Identity Crisis was completely mercenary, an attempt to show that DC could do
Marvel simply felt there were too many mutants, so their solution was for one of their characters to have a "Britney-shaves-her-head" level meltdown (doncha just love that mental illness is simply a plot device and a lapse of reason instead of a real problem?) and basically commit genocide. And it wasn't because the creative teams had run out of gas, it was because editorial wanted stories to focus on something other than the sprawling mutant population.
(Side note: there is speculation that the editorial edict was a kneejerk reaction to Grant Morrison's tenure on the book. Traditionally, the mutant books have been metaphors for minorities trying to survive in the world, where they can risk their necks for the norms' sake and the norms will still hate and fear them, and trying to find nobility and purpose for themselves that society at large denies them. Morrison actually took the "mutants are the next step of human evolution" thing and ran with it, creating a literal rising of the mutants and a real sense of paranoia and fear in the general populous. Then Morrison went to DC and Marvel went about trying to revert the X books to how they were thematically before Morrison's run, with the norms simply exclusionary instead of reacting to a building threat. Don't know if I buy it, but it fit damn good.)
And people like me just waited, knowing this would eventually reverse.
Well, apparently, it's happening now. With the Curse Of The Mutants storyline getting underway, things seem to be shifting to at least restoring lots of the mutants out there and putting the numbers back up. Proof? In the comic shop, there's a book called, Namor -- The First Mutant. I asked, Since when? The guy behind the counter who is reasonably versed in Marvel history said, technically, Namor is a halfbreed and other stuff, but it basically boils down to, "Why? Fuck you, that's why!"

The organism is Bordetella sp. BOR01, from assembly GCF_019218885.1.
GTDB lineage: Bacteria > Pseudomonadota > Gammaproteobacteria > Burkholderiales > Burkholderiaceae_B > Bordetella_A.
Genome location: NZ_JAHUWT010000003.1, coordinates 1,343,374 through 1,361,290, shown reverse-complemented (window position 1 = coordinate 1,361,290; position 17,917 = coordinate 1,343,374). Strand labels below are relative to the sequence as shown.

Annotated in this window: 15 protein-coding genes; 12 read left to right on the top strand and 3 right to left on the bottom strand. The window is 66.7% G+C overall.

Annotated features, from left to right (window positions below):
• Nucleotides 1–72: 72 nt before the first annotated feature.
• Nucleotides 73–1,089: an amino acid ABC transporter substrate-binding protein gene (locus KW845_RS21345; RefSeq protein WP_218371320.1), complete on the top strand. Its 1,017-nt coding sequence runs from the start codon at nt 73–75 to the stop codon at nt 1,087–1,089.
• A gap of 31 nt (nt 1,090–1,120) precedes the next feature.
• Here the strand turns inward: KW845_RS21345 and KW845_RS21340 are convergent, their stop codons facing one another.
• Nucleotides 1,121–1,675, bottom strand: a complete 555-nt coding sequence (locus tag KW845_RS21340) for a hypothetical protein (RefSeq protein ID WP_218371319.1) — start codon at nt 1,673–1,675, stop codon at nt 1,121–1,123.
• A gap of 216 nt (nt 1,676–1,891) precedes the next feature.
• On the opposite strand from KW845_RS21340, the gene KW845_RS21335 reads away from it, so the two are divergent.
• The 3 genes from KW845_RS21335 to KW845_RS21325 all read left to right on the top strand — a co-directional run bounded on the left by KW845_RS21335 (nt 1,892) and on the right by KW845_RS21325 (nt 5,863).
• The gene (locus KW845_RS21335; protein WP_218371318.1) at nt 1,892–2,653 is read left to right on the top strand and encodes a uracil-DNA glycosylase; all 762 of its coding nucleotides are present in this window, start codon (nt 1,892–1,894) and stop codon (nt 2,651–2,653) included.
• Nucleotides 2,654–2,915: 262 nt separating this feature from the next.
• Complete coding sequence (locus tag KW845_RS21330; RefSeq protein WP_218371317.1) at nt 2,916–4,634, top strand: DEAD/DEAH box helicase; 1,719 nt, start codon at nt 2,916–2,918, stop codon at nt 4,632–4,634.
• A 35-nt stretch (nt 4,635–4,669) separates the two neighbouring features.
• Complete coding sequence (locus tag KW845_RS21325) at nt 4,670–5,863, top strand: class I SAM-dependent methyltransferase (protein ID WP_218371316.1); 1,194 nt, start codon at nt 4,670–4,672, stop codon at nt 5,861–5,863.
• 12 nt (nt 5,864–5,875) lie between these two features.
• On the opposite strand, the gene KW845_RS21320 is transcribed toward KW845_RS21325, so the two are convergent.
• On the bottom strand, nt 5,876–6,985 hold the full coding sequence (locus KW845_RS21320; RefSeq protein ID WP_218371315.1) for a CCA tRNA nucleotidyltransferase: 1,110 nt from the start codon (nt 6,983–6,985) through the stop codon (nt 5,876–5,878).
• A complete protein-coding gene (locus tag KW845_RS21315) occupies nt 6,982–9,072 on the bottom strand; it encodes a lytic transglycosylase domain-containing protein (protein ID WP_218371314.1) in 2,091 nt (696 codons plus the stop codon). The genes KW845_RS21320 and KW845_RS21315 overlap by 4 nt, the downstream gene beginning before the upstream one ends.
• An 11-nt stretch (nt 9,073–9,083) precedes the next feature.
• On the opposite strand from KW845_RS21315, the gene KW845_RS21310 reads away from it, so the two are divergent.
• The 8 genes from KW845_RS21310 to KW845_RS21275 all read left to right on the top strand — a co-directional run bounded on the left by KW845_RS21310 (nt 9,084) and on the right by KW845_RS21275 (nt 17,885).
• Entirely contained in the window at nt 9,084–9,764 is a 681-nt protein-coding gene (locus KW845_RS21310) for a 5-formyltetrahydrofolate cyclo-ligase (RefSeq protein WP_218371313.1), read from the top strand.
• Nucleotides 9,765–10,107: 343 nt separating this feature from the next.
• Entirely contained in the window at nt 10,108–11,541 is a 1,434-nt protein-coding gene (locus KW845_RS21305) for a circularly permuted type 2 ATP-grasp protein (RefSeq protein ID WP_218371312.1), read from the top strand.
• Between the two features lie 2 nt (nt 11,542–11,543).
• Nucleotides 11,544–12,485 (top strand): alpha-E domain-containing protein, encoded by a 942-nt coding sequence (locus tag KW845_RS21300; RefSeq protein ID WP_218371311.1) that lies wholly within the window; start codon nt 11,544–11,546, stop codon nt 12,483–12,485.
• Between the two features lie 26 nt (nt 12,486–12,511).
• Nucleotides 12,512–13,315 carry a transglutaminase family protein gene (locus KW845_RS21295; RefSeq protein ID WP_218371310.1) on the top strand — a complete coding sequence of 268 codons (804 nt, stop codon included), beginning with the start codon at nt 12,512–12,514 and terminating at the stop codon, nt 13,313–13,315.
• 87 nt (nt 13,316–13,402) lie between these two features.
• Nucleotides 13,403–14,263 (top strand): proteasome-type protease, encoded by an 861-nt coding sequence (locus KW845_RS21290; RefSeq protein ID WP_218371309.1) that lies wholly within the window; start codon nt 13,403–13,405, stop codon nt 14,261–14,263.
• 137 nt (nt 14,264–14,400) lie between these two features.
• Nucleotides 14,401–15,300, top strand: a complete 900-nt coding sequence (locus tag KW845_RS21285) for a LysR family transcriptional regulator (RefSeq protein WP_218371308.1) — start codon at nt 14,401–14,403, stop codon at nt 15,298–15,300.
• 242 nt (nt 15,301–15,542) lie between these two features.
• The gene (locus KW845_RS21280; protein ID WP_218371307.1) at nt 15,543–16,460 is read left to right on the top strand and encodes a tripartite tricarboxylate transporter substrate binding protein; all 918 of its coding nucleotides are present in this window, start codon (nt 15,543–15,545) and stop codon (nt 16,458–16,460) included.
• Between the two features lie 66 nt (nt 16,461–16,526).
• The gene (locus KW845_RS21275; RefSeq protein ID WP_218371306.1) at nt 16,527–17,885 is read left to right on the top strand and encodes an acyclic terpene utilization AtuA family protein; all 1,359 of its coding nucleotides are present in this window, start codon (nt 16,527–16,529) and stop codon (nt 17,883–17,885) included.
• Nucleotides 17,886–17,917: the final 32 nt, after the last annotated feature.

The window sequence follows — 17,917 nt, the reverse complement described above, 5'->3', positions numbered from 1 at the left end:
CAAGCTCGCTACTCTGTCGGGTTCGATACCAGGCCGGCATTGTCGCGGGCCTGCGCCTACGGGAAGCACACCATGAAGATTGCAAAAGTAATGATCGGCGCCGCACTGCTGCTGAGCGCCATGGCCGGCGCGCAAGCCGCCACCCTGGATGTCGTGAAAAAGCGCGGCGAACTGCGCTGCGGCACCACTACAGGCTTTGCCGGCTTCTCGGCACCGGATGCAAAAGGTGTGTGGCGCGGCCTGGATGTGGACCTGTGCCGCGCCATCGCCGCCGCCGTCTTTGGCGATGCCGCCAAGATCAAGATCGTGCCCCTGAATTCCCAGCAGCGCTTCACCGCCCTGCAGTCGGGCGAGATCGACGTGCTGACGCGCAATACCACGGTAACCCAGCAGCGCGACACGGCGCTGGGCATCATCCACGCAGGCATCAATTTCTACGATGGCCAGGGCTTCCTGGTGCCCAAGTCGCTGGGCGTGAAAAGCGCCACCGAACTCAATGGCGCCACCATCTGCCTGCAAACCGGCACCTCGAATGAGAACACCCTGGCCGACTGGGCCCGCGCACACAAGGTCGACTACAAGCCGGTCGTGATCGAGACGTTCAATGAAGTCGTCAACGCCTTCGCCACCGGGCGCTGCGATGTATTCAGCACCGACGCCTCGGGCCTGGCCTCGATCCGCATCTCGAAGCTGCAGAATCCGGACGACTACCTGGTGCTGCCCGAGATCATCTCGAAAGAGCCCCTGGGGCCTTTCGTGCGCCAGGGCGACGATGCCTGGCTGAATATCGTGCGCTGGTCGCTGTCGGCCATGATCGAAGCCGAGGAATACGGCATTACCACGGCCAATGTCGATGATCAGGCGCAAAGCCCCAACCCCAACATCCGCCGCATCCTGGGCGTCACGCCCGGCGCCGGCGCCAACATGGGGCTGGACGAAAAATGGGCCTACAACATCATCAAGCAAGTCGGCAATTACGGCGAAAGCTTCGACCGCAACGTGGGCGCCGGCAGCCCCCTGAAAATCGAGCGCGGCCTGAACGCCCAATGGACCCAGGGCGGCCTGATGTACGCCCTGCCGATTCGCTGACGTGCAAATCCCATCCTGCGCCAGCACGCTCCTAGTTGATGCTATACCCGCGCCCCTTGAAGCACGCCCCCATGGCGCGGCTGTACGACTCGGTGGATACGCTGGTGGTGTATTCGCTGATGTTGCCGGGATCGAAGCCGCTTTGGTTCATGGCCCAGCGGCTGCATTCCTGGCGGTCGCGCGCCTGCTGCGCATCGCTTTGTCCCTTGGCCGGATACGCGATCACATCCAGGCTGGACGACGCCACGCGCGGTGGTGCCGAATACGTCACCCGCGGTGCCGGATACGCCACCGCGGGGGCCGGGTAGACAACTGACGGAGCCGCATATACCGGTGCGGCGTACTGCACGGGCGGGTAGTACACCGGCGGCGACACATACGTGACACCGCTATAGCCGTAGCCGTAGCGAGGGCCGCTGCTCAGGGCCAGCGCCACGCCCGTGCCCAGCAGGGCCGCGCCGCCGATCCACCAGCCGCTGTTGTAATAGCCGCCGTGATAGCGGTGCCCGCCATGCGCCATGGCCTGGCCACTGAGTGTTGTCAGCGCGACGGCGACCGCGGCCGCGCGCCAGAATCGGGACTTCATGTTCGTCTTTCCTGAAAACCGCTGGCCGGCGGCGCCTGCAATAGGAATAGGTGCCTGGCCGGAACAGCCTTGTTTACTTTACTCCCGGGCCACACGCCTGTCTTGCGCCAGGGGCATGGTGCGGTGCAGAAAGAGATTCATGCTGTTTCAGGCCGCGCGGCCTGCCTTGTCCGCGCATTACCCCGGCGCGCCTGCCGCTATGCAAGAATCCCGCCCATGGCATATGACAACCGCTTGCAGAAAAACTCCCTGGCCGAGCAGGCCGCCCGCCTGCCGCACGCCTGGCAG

Of course, this really does nothing to make me want to start following the books again (although I do wonder how this is going to affect the little corner of the Marvel Universe X Factor occupies). So what if the characters are more like they were? They are still being changed at an editorial whim, disregarding any emotional investment in the stories just because. Even Ralph Bakshi knew when to reel it in -- while The New Adventures Of Mighty Mouse was breaking every convention the cartoons established, it never broke history (Mighty's Wedlock Whimsy, according to legend, was created because the staff wanted to see what they would do if they backed themselves into a corner. Mighty was going to marry Pearl Pureheart. Can't do that, you'll change the character forever. Bakshi and his staff preserved the character without losing a step in their comedy and creativity. The episode was a massive put-on, and people like me still had a gas with the intentional cop-out ending). I have no faith that characters I enjoy will be allowed to remain as I enjoy them because someone might decide to do their own thing with them based on their whim instead of trying to tell a good story.
So, the mutants will be back. I, however, won't be.